WORDS: KRUTTIKA NADIG
PHOTOGRAPHS: HIMANSHU PANDYA
Picture yourself in Goa, wide awake at dawn – no hangover or beach in sight. Instead, you’ve been walking in the woods, listening to birdsong, watching flashes of colour play peekaboo among the leaves.
Backwoods Camp draws you into Bhagwan Mahaveer Wildlife Sanctuary’s earthy interior, where giant squirrels run amok in the trees and unusual feathered creatures are visible at close range. Peace cocoons you as you switch to the simple life: rising early, going for long walks in the sanctuary’s buffer zone and befriending other birding buffs at the rustic property.
Over 170 species of endemic and migratory birds can be found here in winter. The forest surprises you with nature’s unsung marvels at every turn. Huge wood-spiders hang over the gravelly paths while butterflies and damselflies flit about the thick shrubbery. With neither phone network nor any signs of urban life close by, every sighting becomes a conversation piece here.
An entire morning can be spent tracking rare species like the Malabar trogon or Indian pitta by their distinctive whistles. Resident guide Leio makes birding easy with his sharp ears and powerful binoculars that show crests, beaks and plumes in bright detail. He leads the way on walking trails that wind around the camp, behind which flows a secluded little stream. The colourful Oriental dwarf kingfisher likes to frequent such watery spots and you might see one flying by when you wade in for a dip.
The camp itself is far from luxurious, but it gives you the luxury of exclusivity. Few visitors come to this part of Goa, so every walk feels unspoilt. At Tambdi Surla, a few kilometres away, you can wander through tall grasses warmed by the winter sun, before seeing the ancient stone carvings of a 12th-century Mahadev temple. It’s the perfect place to just be in the moment – or to share with a friend. In this simplified milieu, small talk revolves around the habits of barbets, sunbirds and other pretty birds.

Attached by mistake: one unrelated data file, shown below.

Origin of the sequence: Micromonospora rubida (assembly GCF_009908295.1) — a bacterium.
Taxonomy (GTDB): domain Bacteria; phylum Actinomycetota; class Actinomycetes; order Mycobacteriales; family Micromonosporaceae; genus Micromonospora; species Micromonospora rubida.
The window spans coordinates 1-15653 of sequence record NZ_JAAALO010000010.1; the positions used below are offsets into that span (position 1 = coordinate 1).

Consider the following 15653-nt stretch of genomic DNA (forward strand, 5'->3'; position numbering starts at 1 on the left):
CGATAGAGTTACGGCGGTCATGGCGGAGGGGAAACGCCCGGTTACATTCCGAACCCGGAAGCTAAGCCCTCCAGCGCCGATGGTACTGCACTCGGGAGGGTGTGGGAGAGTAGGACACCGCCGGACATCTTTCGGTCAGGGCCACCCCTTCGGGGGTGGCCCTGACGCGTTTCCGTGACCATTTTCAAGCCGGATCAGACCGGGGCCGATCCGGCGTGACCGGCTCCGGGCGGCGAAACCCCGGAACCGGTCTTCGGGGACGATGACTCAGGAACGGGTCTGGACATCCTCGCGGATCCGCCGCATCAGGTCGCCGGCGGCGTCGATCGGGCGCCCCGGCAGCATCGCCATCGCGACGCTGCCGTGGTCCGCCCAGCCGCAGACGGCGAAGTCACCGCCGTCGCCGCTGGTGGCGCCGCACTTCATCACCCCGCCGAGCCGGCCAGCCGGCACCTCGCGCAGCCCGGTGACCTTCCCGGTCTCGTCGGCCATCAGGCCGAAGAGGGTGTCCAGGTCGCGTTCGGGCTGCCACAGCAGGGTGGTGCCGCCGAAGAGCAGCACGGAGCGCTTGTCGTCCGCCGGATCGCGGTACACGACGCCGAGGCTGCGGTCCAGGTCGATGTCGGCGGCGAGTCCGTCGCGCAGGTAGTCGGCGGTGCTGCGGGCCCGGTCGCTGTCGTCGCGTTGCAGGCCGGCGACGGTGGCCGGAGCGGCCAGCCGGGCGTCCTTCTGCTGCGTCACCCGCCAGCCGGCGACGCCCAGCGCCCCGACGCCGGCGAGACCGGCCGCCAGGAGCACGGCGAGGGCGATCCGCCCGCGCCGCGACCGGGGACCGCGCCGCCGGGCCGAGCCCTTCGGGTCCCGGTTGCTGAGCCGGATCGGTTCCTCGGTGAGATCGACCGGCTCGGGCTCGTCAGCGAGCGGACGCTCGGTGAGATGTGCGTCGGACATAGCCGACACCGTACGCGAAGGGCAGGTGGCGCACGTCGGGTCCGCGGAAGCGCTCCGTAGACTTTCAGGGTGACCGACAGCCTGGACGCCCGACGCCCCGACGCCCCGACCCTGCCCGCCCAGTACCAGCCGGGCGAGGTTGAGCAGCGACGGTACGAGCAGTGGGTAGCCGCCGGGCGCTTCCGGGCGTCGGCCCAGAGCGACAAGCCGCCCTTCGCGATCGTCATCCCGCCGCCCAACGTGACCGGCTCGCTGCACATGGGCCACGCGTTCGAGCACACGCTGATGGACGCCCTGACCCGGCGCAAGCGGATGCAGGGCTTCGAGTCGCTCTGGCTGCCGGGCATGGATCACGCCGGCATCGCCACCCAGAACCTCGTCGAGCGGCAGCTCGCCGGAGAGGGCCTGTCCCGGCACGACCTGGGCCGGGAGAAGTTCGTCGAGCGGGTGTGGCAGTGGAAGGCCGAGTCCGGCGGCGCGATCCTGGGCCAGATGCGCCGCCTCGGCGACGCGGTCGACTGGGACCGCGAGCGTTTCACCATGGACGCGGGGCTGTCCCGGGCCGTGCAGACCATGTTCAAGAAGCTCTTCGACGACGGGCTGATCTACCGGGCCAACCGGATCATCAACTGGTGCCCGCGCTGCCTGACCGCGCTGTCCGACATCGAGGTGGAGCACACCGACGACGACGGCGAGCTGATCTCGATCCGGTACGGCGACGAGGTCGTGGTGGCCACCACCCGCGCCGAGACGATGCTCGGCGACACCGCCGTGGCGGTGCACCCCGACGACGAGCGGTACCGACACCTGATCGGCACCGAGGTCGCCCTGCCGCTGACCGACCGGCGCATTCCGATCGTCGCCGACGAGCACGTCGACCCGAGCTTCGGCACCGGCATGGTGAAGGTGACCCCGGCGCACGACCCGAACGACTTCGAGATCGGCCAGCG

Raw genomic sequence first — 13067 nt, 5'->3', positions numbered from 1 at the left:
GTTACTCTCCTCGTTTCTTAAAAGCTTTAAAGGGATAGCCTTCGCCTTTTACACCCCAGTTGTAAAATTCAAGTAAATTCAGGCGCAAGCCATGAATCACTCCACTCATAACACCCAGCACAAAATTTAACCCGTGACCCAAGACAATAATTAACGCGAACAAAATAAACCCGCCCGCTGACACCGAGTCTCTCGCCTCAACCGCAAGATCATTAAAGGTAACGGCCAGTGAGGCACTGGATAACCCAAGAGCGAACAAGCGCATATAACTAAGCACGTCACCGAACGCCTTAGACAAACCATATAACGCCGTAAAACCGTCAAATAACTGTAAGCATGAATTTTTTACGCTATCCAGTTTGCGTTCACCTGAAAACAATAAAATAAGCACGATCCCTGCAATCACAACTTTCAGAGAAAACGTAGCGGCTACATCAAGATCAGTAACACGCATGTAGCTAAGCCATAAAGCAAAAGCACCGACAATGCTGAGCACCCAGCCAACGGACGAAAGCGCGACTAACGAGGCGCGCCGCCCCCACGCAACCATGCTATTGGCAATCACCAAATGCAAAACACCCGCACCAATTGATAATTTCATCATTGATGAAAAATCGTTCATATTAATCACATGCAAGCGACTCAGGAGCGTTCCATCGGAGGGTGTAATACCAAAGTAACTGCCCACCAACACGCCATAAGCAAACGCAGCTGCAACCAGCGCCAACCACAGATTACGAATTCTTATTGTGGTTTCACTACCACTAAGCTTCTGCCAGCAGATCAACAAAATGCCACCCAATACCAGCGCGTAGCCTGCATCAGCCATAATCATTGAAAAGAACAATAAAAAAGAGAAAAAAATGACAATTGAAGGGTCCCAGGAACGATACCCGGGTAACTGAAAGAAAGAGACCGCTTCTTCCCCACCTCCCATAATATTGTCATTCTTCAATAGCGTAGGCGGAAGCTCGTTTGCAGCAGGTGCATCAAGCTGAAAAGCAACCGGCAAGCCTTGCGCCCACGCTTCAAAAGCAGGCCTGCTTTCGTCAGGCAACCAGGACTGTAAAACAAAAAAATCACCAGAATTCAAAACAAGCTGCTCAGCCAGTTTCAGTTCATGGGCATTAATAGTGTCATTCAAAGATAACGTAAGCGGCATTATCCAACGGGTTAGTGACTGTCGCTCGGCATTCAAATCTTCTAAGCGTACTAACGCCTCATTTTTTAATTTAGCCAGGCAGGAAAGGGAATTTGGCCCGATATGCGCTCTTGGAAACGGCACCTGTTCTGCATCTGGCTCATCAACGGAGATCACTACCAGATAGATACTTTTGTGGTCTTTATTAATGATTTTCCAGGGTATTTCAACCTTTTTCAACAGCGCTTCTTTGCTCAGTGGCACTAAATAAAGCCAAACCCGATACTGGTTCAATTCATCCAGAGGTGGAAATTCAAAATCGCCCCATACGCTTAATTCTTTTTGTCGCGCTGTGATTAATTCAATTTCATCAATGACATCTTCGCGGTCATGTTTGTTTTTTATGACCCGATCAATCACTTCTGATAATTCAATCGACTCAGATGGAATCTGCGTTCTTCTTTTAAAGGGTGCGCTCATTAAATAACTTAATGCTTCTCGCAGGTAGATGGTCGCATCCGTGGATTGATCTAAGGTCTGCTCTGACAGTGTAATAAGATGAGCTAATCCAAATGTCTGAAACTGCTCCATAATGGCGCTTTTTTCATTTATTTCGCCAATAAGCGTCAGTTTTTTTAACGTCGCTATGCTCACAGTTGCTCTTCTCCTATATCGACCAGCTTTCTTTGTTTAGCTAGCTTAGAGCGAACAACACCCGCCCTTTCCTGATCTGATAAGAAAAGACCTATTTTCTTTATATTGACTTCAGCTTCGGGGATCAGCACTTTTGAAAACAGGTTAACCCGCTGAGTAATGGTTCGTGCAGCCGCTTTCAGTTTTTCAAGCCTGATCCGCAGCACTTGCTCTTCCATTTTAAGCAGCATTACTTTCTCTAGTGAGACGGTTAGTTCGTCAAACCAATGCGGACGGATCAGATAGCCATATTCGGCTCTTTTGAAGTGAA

It can be tricky to identify them at first, but Leio’s light commentary on the birds makes you wiser. If this place were to have a winged mascot, it would have to be the weirdly adorable Ceylon frogmouth. Romantics at heart, frogmouths are commonly found here roosting with their mates after dusk within the camp itself. They’re superbly camouflaged even at head height, but, once you spot that grumpy, froggy face, you won’t forget it.
By night, things get more intriguing. There are no large predators in the sanctuary, but Leio and his helpers are happy to take you on night drives to help you look for owls, nightjars and encounter other wildlife – if you’re lucky. Packs of wild dogs, or dhole, can be found roaming the forest, and deer’s eyes often shine through the quiet darkness.
Though it’s cut off from civilisation, the camp makes a nice base for exploring other locations in Goa. The Dudhsagar Falls, tucked into a corner of the sanctuary, are worth visiting for the drama of driving through shallow streams, smelling the red earth of the forest and swimming under the large, frothy, three-tiered waterfall.
And, when you return, tea and pakoras await in the camp’s cosy dining room to be enjoyed to the soundtrack of birds chirping merrily in the birdbaths outside.